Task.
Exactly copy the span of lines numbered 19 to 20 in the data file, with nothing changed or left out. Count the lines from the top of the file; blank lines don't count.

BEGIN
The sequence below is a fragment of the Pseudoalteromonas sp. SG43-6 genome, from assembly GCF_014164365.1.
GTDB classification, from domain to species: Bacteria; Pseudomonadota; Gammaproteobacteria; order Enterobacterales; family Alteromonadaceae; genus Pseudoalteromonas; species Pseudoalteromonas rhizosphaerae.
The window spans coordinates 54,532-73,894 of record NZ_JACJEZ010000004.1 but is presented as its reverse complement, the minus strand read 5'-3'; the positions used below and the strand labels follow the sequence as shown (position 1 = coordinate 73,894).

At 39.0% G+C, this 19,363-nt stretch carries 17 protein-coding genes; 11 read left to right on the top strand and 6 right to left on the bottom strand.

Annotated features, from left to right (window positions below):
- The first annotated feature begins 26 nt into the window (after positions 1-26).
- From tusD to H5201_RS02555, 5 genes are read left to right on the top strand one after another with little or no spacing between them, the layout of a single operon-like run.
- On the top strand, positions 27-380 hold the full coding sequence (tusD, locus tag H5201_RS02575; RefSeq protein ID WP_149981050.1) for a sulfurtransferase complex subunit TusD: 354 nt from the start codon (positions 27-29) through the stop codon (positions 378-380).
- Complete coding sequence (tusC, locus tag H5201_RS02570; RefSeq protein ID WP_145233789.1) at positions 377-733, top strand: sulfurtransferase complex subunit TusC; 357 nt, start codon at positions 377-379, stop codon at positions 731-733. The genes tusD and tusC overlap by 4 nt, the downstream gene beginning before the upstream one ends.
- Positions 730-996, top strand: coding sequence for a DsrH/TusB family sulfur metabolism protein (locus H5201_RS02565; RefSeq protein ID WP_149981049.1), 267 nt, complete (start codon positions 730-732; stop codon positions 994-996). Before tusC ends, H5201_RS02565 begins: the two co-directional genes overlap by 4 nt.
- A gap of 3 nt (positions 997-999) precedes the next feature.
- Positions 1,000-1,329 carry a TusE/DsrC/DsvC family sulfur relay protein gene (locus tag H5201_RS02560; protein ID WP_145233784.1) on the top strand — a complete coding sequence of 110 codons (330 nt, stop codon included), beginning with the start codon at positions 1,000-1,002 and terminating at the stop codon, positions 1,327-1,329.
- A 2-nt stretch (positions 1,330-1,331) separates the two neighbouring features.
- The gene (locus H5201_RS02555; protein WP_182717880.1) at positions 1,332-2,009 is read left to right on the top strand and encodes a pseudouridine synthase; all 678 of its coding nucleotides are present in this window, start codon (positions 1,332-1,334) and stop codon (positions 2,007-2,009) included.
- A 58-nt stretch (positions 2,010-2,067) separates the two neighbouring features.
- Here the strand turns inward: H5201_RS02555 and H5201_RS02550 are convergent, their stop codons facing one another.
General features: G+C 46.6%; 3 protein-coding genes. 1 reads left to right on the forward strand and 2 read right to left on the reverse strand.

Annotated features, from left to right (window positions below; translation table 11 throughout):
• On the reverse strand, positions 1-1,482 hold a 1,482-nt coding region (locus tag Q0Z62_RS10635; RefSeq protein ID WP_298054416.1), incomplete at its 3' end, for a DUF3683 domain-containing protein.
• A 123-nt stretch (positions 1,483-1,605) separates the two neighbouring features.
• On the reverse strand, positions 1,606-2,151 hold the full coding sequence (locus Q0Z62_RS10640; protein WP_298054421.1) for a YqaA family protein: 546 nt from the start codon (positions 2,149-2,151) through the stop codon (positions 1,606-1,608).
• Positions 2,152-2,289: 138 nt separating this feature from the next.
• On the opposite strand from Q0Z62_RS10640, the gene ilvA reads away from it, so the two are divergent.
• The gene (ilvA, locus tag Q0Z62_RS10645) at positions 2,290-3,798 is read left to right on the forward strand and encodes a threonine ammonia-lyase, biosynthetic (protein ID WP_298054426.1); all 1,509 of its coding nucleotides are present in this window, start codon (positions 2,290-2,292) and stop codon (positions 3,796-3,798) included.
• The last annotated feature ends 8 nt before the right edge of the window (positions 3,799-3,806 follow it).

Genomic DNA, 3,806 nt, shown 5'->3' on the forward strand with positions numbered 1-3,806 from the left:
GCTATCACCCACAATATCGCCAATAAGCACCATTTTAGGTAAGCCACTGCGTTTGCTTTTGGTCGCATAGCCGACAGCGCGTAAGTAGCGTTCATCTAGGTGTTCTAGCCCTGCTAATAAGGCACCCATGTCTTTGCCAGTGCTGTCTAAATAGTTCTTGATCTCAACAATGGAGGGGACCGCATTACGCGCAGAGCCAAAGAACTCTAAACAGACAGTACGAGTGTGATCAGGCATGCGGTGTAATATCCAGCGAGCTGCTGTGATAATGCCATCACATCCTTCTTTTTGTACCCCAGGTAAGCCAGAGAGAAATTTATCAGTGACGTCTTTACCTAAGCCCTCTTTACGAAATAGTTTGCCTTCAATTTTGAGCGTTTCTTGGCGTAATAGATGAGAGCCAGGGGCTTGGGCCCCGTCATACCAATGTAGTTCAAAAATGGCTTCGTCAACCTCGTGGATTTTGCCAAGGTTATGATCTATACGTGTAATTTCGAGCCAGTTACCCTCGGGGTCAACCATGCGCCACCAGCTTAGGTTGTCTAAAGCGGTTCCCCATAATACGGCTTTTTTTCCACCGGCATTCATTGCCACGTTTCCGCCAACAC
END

• On the reverse strand, positions 1-1,482 hold a 1,482-nt coding region (locus tag Q0Z62_RS10635; RefSeq protein ID WP_298054416.1), incomplete at its 3' end, for a DUF3683 domain-containing protein.
• A 123-nt stretch (positions 1,483-1,605) separates the two neighbouring features.